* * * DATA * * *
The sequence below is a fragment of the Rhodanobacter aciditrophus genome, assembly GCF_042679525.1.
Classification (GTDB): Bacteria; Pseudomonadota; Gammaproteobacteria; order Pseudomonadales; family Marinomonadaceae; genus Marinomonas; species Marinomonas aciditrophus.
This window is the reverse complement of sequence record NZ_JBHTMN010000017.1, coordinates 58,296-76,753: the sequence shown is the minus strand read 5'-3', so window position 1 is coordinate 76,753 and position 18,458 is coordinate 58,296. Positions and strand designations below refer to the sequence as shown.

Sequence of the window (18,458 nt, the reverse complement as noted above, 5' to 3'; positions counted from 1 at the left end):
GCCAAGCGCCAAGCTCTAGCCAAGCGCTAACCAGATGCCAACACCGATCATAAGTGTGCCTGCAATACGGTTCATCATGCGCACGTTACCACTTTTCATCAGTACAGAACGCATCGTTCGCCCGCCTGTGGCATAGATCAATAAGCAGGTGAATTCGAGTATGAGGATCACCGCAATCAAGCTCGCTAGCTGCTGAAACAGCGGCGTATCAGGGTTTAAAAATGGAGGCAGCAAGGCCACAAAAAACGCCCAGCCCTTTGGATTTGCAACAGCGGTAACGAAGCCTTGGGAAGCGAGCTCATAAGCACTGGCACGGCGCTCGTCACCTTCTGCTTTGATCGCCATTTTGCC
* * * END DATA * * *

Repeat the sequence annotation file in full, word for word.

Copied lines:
The sequence below is a fragment of the Rhodanobacter aciditrophus genome, assembly GCF_042679525.1.
Classification (GTDB): Bacteria; Pseudomonadota; Gammaproteobacteria; order Pseudomonadales; family Marinomonadaceae; genus Marinomonas; species Marinomonas aciditrophus.
This window is the reverse complement of sequence record NZ_JBHTMN010000017.1, coordinates 58,296-76,753: the sequence shown is the minus strand read 5'-3', so window position 1 is coordinate 76,753 and position 18,458 is coordinate 58,296. Positions and strand designations below refer to the sequence as shown.

Sequence of the window (18,458 nt, the reverse complement as noted above, 5' to 3'; positions counted from 1 at the left end):
GCCAAGCGCCAAGCTCTAGCCAAGCGCTAACCAGATGCCAACACCGATCATAAGTGTGCCTGCAATACGGTTCATCATGCGCACGTTACCACTTTTCATCAGTACAGAACGCATCGTTCGCCCGCCTGTGGCATAGATCAATAAGCAGGTGAATTCGAGTATGAGGATCACCGCAATCAAGCTCGCTAGCTGCTGAAACAGCGGCGTATCAGGGTTTAAAAATGGAGGCAGCAAGGCCACAAAAAACGCCCAGCCCTTTGGATTTGCAACAGCGGTAACGAAGCCTTGGGAAGCGAGCTCATAAGCACTGGCACGGCGCTCGTCACCTTCTGCTTTGATCGCCATTTTGCC